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Dark Clouds Forming in Debt Crystal Ball – Practice Safe Debt

It is not looking good for people and their personal finances. But, from the data released by the Federal Reserve, it certainly appears the pent-up demand for saving and spending has exploded following the perceived end of the coronavirus pandemic.

Saving rates went way up during the pandemic. Between increased benefits and reduced expenses, people were doing well. Look at the monthly change in spending in the charts below.

Dark Clouds Forming in Debt Crystal Ball

Dark Clouds Forming in Debt Crystal Ball

Those with the lowest incomes and levels of education are increasing spending the most.

Dark Clouds Forming in Debt Crystal Ball

Dark Clouds Forming in Debt Crystal Ball

Living restricted lives over the past couple of years was no fun. However, now that people feel they are freer to move around, spending on recreation and fun tops their desires.

Dark Clouds Forming in Debt Crystal Ball

Cautious Expectations Ahead for Inflation and Recession

Suppose you step back and look at the economies of countries worldwide. In that case, you will see that inflation pressures and the possibility of a recession are not something happening in only America.

In the UK, inflation is rising at 9 percent. Fuel prices are exploding all over the world. The Guardian writes, “Not that families need telling – disposable incomes across the country have been hit hard. The price of unleaded petrol may have steadied at between £1.60 and £1.70 in the past month, but energy bills and food prices are soaring across the board.”

In Germany, “annual producer price inflation — that’s the price of goods leaving factories — topped 30% in March, the highest level in 73 years. Prices at the factory gate are feeding into consumer price inflation, which hit a 41-year high of 7.3% last month.”

Here is a look at the inflation rate in Germany over the past 25 years.

Dark Clouds Forming in Debt Crystal Ball

Here is the same period with US data.

Dark Clouds Forming in Debt Crystal Ball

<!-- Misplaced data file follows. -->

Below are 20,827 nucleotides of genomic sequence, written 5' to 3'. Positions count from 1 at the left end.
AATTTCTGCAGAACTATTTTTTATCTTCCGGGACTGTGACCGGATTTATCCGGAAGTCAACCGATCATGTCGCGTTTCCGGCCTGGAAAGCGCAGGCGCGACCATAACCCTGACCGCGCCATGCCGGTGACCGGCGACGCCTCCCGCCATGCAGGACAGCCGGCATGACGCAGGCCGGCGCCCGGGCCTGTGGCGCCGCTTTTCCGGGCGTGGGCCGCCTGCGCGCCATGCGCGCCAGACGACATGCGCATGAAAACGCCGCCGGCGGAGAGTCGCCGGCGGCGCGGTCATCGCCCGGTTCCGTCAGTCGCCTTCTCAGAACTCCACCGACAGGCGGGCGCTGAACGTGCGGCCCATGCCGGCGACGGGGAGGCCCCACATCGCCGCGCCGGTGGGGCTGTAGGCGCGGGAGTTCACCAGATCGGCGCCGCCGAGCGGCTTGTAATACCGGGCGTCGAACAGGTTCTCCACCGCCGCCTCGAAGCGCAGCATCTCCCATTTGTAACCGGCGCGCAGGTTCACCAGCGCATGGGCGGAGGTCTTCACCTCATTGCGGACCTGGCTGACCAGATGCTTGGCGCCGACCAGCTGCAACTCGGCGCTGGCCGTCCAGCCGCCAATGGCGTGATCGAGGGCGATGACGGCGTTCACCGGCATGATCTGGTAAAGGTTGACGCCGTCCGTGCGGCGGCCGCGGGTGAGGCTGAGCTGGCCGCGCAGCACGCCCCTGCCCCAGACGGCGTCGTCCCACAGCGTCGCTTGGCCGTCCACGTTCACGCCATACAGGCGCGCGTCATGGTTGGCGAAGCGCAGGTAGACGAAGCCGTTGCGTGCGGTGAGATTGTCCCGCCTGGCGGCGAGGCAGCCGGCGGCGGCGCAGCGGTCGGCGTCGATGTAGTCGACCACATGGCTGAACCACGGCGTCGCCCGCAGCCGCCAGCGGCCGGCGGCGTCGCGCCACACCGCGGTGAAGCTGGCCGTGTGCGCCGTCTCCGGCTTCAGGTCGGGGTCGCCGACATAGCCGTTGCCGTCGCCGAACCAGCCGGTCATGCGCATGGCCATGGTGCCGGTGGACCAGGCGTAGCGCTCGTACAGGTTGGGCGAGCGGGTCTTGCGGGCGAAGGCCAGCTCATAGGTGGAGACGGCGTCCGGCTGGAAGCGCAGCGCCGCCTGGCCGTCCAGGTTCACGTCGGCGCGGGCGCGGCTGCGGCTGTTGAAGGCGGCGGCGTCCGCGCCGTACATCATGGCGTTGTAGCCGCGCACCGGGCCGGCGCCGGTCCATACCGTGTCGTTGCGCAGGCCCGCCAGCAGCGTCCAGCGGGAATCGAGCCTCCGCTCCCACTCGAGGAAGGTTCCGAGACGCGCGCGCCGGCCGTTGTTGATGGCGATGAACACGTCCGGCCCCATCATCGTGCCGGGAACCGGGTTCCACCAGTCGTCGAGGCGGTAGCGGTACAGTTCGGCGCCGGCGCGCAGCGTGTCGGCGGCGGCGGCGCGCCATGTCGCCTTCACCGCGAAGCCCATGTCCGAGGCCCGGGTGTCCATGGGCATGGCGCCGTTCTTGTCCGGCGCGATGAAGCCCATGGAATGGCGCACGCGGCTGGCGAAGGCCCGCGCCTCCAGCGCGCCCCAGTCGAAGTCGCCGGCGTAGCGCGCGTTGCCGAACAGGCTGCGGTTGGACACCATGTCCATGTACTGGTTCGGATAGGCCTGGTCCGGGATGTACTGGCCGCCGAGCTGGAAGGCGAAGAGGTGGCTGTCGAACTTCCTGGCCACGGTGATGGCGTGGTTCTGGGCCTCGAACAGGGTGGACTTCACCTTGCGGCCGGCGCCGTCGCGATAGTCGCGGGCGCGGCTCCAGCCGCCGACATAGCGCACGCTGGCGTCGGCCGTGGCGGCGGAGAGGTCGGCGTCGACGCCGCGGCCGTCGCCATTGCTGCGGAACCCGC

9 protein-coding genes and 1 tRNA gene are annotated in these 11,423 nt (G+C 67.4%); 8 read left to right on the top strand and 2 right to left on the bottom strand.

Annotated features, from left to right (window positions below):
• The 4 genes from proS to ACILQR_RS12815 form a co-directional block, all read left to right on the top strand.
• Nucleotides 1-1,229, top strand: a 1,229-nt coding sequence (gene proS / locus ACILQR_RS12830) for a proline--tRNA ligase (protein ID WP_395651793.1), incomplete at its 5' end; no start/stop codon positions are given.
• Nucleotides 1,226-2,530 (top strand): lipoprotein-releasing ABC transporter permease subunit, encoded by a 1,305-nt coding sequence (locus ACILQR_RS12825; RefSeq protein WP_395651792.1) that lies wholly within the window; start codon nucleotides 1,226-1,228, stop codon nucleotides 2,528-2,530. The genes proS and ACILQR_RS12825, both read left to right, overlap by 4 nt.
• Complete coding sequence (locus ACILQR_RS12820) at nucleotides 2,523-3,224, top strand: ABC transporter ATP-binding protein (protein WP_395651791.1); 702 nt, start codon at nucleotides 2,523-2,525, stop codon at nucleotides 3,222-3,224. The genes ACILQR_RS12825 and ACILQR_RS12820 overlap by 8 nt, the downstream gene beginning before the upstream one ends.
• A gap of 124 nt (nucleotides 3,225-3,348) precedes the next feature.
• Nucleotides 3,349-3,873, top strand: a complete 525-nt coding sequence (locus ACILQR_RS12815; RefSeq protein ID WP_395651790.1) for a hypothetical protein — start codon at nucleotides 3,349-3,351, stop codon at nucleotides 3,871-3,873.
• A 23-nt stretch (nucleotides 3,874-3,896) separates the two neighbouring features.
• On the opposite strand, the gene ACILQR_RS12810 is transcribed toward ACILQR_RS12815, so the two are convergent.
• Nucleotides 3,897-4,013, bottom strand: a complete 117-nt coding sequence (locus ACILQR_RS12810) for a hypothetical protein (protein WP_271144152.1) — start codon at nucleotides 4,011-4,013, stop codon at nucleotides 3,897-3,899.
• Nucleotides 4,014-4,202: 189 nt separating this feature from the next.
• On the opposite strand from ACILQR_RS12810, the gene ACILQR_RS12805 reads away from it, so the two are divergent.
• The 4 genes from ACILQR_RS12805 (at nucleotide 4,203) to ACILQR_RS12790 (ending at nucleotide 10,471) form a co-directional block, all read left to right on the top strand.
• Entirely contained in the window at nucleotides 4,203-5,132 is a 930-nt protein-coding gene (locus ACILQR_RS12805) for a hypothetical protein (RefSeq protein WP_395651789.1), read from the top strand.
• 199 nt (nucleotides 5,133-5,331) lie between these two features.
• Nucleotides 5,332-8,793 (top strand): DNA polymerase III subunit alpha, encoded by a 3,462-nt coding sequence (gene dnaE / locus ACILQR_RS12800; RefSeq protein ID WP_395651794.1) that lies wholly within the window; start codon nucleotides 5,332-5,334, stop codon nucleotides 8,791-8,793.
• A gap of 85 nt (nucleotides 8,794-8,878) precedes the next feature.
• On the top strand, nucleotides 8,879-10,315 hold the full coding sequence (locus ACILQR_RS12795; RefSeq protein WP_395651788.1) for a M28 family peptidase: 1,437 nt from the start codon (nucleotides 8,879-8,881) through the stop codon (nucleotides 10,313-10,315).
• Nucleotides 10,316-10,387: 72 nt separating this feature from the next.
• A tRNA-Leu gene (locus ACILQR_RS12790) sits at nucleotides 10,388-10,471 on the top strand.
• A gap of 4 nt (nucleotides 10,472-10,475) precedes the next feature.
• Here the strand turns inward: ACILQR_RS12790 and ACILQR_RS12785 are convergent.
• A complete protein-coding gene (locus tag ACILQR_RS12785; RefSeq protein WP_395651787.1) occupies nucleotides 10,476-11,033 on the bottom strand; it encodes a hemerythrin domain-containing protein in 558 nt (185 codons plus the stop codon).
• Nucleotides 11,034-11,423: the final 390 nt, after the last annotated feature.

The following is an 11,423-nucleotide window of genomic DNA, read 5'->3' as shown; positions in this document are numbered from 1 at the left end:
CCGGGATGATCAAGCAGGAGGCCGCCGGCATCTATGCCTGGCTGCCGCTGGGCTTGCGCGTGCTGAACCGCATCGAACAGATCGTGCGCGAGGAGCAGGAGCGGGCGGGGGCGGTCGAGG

And then I randomly picked Italy as an example.

Dark Clouds Forming in Debt Crystal Ball

As Expenses Rise, So Will Debt

If global inflation is rising, spending is increasing, and credit card balances are exploding, it doesn’t take much to see the near future could not be rosy.

On top of all this, the stock market has recently had some big drops as investors are pulling back.

As Barron’s wrote this week, “We’re now experiencing withdrawal pangs after the massive injection of fiscal and monetary stimulus of the past two years, which actually boosted asset values more than real economic activity. With manna no longer falling from Washington, consumers are resorting to credit cards to pay the soaring costs of incidental items, such as food, energy, and rent. Companies also are getting squeezed. Producer prices are racing farther ahead of consumer prices by the biggest margin on record.”

They say, “The notion of consumers sitting on an ample cushion of savings is wrong, Pomboy says, with personal savings back to the December 2019 level. Credit-card balances, which were slashed after America received its government stimulus fix, are ramping up at a record 16% annual clip. It’s hard to imagine consumers taking on double-digit interest charges on plastic if they weren’t strapped to pay the escalating tabs at the checkout counter, gas pump, and rental office, she adds.”

Just Take It Easy

The best step you can take right now is to continue to focus on saving money to prepare for the eventual economic downturn that has the best odds of striking the world economy.

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Steve Rhode is the Get Out of Debt Guy and has been helping good people with bad debt problems since 1994. You can learn more about Steve, here.
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